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Melvin Hochster | |
---|---|

Born | |

Nationality | American |

Alma mater | Princeton University Harvard University |

Spouse(s) | Margie Morris |

Children | 5 |

Awards | Cole Prize (1980) Guggenheim Fellowship (1981) Putnam Fellow (1960) |

Scientific career | |

Fields | Mathematics |

Institutions | University of Michigan |

Thesis | Prime Ideal Structure in Commutative Rings |

Doctoral advisor | Goro Shimura |

Doctoral students | Piotr Blass Sankar Dutta Karen E. Smith |

**Melvin Hochster** (born August 2, 1943) is an American mathematician working in commutative algebra. He is currently the Jack E. McLaughlin Distinguished University Professor of Mathematics at the University of Michigan.

Hochster attended Stuyvesant High School,^{ [1] } where he was captain of the Math Team, and received a B.A. from Harvard University. While at Harvard, he was a Putnam Fellow in 1960. He earned his Ph.D. in 1967 from Princeton University, where he wrote a dissertation under Goro Shimura characterizing the prime spectra of commutative rings.^{ [2] }

He held positions at the University of Minnesota and Purdue University before joining the faculty at Michigan in 1977.

Hochster's work is primarily in commutative algebra, especially the study of modules over local rings. He has established classic theorems concerning Cohen–Macaulay rings, invariant theory and homological algebra. For example, the *Hochster–Roberts* theorem states that the invariant ring of a linearly reductive group acting on a regular ring is Cohen–Macaulay. His best-known work is on the homological conjectures, many of which he established for local rings containing a field, thanks to his proof of the existence of big Cohen–Macaulay modules and his technique of reduction to prime characteristic. His most recent work on tight closure, introduced in 1986 with Craig Huneke, has found unexpected applications throughout commutative algebra and algebraic geometry.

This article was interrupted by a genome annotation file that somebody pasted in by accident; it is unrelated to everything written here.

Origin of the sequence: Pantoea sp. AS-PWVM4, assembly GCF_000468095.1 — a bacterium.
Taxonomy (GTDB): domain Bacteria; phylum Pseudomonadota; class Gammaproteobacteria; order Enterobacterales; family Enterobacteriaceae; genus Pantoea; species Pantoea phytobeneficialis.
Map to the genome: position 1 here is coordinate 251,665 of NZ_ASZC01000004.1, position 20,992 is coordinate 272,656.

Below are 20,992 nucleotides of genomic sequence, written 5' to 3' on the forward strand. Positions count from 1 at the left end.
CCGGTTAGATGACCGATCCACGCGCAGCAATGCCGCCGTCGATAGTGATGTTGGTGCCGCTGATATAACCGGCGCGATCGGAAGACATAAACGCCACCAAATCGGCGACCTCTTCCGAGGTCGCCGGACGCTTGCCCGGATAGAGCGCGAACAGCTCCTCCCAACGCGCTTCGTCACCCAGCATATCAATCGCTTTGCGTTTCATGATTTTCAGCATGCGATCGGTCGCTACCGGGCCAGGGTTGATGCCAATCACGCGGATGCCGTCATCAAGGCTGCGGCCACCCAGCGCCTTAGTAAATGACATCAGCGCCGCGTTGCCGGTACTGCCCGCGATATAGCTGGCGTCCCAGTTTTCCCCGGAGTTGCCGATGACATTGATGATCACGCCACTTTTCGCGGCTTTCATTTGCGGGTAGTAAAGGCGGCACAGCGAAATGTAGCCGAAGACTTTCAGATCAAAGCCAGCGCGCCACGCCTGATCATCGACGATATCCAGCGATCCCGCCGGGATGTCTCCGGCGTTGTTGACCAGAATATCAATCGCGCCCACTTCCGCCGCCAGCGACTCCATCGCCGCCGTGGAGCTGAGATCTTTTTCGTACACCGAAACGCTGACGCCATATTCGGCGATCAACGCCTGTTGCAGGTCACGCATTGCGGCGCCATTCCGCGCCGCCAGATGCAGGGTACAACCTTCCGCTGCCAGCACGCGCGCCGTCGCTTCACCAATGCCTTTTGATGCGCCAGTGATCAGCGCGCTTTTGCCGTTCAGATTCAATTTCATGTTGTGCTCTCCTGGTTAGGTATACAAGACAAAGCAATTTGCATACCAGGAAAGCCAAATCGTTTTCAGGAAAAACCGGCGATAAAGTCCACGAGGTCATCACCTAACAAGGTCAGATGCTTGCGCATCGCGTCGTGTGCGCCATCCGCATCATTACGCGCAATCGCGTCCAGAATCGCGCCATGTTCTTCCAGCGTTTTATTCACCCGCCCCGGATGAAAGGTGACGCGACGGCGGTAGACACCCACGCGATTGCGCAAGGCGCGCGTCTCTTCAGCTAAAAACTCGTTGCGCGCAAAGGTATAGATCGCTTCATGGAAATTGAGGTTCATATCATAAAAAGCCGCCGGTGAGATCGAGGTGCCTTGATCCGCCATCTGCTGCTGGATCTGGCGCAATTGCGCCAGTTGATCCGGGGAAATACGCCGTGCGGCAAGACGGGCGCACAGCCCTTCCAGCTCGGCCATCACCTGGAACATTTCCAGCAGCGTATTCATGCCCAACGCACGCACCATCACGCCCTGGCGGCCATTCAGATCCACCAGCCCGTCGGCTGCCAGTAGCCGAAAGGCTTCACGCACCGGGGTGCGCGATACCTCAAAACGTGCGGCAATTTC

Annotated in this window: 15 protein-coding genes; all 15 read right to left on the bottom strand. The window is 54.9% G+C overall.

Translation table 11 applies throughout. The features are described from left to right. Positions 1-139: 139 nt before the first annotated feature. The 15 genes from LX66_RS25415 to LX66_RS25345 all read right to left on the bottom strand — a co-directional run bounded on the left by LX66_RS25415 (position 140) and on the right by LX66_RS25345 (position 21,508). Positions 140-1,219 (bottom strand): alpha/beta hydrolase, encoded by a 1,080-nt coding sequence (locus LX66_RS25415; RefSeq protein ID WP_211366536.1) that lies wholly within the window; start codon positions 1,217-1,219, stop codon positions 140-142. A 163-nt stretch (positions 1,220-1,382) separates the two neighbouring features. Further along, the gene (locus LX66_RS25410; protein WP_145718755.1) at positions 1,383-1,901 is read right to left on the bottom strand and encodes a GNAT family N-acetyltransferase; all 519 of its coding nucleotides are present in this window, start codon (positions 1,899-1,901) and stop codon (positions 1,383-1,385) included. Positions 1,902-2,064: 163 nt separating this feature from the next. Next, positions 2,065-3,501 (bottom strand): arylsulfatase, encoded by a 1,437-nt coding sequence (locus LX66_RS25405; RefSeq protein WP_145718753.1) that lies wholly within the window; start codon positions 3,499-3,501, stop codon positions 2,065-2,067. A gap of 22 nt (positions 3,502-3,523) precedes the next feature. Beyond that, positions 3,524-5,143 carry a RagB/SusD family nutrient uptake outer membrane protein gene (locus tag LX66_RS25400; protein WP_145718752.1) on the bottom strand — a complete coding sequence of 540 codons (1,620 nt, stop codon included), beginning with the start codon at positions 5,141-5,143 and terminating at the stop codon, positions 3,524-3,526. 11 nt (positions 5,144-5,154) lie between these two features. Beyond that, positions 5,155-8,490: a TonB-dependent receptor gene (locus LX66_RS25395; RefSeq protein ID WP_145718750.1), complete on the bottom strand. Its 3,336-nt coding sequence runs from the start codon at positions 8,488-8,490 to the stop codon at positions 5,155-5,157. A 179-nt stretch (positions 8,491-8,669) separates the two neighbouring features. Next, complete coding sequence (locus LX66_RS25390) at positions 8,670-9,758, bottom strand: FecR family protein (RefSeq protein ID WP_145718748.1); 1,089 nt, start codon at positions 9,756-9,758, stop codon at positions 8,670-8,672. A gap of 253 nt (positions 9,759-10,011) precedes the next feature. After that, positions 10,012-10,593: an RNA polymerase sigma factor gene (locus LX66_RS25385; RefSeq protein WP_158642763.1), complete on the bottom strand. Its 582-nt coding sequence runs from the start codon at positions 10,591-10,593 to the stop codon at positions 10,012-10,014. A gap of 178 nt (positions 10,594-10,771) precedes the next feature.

He has had more than 40 doctoral students, and the Association for Women in Mathematics has pointed out his outstanding role in mentoring women students pursuing a career in mathematics. He served as the chair of the department of Mathematics at the University of Michigan from 2008 to 2017.

Hochster shared the 1980 Cole Prize with Michael Aschbacher, received a Guggenheim Fellowship in 1981, and has been a member of both the National Academy of Sciences and the American Academy of Arts and Sciences since 1992. In 2008, on the occasion of his 65th birthday, he was honored with a conference in Ann Arbor and with a special volume of the Michigan Mathematical Journal.

In ring theory, a branch of abstract algebra, a **commutative ring** is a ring in which the multiplication operation is commutative. The study of commutative rings is called commutative algebra. Complementarily, noncommutative algebra is the study of noncommutative rings where multiplication is not required to be commutative.

In algebra, **ring theory** is the study of rings—algebraic structures in which addition and multiplication are defined and have similar properties to those operations defined for the integers. Ring theory studies the structure of rings, their representations, or, in different language, modules, special classes of rings, as well as an array of properties that proved to be of interest both within the theory itself and for its applications, such as homological properties and polynomial identities.

In mathematics, **homological conjectures** have been a focus of research activity in commutative algebra since the early 1960s. They concern a number of interrelated conjectures relating various homological properties of a commutative ring to its internal ring structure, particularly its Krull dimension and depth.

In mathematics, a **Cohen–Macaulay ring** is a commutative ring with some of the algebro-geometric properties of a smooth variety, such as local equidimensionality. Under mild assumptions, a local ring is Cohen–Macaulay exactly when it is a finitely generated free module over a regular local subring. Cohen–Macaulay rings play a central role in commutative algebra: they form a very broad class, and yet they are well understood in many ways.

In commutative algebra, a **Gorenstein local ring** is a commutative Noetherian local ring *R* with finite injective dimension as an *R*-module. There are many equivalent conditions, some of them listed below, often saying that a Gorenstein ring is self-dual in some sense.